• The role of lactate in ischemic cerebral stroke

    The Hirt laboratory is studying the role of lactate in ischemia. They previously showed that administration of exogenous lactate improves the outcome after cerebral ischemia both in vitro and in vivo by reducing the extent of neural damage and neurological impairment.

    TTC staining showing the lesion (white) and the healthy tissue (red) 24h after MCAO on a mouse treated with vehicle (left panel, control) or with L-lactate (right panel). Note the significant reduction in the size of the lesion after lactate treatment.

    Using magnetic resonance spectroscopy to characterise in real time the fate of isotope-labelled hyperpolarised lactate injected intravenously after stroke, in collaboration with Jean-Noel Hyacinthe and Mor Mishkovsky at the CIBM-EPFL and HES-SO Geneva, they showed that labelled 13C-lactate rapidly reaches the ischemic mouse brain and is converted to pyruvate and CO2. The underlying protective mechanism is presumably lactate acting as a metabolic energy substrate. The Hirt laboratory now aim to gain a deeper understanding of the fate of exogenously administered lactate and the mechanisms underlying its beneficial effects by exploring the possible cellular and molecular mechanisms using molecular and pharmacological approaches.

  • Tracking lactate at the ultrastructural level using correlated EM-NanoSIMS

    To discover the cells and organelles that metabolise exogenously administered 13C-labelled lactate, the Hirt laboratory is evaluating an innovative technology called correlated EM-NanoSIMS in collaboration with Anders Meibom and Graham Knott at EPFL and Christel Genoud at the Electron Microscopy Facility of UNIL. The spatial resolution of this technique is extremely high as it combines isotope imaging and electron microscopy to enable the subcellular localisation of metabolic tracers. Preliminary results with 13C-lactate and NanoSIMS showed a 13C-signal in the swollen astrocyte end feet in the ischemic lesion that coincided with glycogen granules. Glycogen is a large polysaccharide of glucose and is a form of energy storage in glial cells in the brain.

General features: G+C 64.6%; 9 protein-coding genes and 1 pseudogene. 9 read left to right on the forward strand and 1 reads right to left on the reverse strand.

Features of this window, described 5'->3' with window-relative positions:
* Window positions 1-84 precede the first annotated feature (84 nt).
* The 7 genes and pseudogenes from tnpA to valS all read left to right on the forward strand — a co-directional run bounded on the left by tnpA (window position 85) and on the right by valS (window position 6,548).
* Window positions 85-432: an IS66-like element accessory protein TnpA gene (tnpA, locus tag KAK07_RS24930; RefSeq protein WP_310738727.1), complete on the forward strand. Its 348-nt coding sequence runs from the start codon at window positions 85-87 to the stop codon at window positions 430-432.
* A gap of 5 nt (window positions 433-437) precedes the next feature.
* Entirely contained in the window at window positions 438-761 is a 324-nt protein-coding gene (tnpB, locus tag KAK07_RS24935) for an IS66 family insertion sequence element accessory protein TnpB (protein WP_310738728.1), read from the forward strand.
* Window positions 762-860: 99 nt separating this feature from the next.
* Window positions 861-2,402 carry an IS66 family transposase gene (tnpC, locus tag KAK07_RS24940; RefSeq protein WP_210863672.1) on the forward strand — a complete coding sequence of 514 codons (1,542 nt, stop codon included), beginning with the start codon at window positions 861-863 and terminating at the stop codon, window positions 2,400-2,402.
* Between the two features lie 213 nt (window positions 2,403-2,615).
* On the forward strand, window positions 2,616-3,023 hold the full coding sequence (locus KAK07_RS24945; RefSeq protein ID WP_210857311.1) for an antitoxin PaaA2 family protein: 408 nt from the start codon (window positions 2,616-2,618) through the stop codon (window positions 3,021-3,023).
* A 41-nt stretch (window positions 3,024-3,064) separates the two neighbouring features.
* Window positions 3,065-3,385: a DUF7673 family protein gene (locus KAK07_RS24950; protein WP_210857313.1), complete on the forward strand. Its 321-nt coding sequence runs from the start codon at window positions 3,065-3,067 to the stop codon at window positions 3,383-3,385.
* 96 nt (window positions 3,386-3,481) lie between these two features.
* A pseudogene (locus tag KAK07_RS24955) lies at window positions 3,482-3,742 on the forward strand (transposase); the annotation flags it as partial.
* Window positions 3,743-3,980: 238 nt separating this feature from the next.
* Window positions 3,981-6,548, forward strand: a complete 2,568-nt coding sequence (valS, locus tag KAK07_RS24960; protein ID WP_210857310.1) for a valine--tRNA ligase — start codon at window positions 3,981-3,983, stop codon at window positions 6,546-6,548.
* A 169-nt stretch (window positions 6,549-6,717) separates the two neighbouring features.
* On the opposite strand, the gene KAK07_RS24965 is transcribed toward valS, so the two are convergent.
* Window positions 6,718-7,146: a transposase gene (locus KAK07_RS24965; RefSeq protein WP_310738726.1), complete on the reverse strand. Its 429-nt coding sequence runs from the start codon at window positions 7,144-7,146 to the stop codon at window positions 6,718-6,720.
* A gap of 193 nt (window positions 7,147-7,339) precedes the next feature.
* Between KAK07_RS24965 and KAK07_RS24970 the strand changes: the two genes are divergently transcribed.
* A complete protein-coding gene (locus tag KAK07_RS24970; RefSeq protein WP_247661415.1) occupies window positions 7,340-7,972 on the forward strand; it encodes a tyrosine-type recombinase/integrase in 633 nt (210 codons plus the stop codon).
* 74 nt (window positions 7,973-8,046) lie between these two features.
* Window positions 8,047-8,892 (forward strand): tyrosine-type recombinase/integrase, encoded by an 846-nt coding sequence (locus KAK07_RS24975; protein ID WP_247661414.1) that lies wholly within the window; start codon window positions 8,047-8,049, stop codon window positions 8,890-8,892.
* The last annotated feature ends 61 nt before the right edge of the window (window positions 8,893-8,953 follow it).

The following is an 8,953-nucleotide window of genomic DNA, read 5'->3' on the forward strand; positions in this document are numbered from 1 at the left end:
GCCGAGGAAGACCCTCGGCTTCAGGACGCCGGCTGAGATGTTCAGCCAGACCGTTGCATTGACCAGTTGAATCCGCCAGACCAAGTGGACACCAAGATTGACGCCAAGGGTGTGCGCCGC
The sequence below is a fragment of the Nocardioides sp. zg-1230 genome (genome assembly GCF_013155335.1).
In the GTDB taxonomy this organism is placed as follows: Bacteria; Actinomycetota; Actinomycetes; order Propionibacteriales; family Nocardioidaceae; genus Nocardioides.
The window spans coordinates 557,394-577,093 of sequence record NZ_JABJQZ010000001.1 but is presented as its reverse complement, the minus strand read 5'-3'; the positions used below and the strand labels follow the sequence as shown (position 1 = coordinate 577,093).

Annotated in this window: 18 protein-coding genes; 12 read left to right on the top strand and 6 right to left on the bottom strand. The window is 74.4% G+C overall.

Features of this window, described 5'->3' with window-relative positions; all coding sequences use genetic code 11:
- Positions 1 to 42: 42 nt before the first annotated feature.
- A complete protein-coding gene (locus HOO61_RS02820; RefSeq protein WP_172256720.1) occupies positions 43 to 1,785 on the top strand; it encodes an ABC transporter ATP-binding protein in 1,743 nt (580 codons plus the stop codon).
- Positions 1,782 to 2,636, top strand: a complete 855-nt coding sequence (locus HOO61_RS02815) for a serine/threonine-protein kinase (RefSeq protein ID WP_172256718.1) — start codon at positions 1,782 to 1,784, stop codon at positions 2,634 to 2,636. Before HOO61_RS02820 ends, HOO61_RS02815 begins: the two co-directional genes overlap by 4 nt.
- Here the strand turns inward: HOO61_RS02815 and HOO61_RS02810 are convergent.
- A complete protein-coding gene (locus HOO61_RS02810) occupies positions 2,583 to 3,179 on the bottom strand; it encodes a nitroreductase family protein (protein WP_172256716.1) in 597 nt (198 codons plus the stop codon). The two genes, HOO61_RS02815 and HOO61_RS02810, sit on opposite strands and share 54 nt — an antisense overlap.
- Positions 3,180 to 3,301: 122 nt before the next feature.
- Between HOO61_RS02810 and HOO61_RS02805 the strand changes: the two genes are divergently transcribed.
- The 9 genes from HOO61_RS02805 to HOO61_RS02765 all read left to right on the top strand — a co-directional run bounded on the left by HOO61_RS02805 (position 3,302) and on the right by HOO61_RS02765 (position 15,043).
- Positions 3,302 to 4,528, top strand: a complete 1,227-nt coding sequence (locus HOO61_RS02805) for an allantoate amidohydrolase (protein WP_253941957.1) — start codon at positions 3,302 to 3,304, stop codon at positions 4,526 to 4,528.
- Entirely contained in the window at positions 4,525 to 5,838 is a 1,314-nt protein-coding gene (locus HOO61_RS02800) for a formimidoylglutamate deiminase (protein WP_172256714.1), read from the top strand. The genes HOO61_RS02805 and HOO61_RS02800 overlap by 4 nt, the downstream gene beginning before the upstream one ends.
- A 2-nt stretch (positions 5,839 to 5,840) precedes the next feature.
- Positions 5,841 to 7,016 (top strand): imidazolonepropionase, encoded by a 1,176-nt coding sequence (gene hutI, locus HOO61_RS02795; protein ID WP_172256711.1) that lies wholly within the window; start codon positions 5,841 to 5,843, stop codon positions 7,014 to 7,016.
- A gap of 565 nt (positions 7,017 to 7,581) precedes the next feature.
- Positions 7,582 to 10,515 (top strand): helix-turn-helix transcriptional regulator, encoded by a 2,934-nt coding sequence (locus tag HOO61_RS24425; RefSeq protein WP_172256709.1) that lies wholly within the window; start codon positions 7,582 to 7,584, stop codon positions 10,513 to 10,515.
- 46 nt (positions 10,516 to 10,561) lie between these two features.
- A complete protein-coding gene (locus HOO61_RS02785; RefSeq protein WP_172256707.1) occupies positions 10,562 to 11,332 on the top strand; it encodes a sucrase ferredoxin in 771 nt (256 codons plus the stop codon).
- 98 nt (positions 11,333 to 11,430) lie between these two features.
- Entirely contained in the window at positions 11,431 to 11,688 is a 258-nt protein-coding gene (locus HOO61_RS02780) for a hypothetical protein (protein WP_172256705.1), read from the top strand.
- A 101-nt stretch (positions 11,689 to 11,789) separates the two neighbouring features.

• Investigating the effects of other potentially beneficial metabolites in stroke

    The Hirt laboratory is exploring the effect of gut metabolites on the brain barriers (the blood-brain barrier and the meninges) and the neurovascular unit in stroke. New evidence identifies the gut microbiota as a modulator of brain function in health and disease and recent studies implicate a role of the gut-brain axis in regulating neurological disorders including stroke. Host-microbiota interactions are particularly important for maintaining barrier homeostasis, and disruption of these interactions significantly affects the gut barrier as well as the brain barriers.

    Additionally, Lorenz Hirt and collaborators are investigating a possible neuroprotective role of beta-hydroxy-butyrate, a naturally occurring ketone body, in stroke. Ketone bodies, whose production is induced by fasting, can be used as alternate energy substrates by the brain. Interestingly, research has already shown a beneficial role of exogenous ketone body administration in epilepsy.

  • Effects of metabolites on inflammation and repair of the neurovascular unit

    The Hirt laboratory has previously shown the impact of cerebral ischemia on the neurovascular unit by illustrating the spatiotemporal evolution of post-ischemic neuroinflammation. They have now extended their study to explore whether neuroprotective metabolites have an effect on neuroinflammation.

    Attempt of brain cells to repair the damage caused by experimental ischemia. In the lesion area, cell proliferation (magenta) occurs in and around a blood vessel (brown) that is enveloped by pericytes (cyan), three days after transient MCAO surgery. Cell nuclei are shown in gray.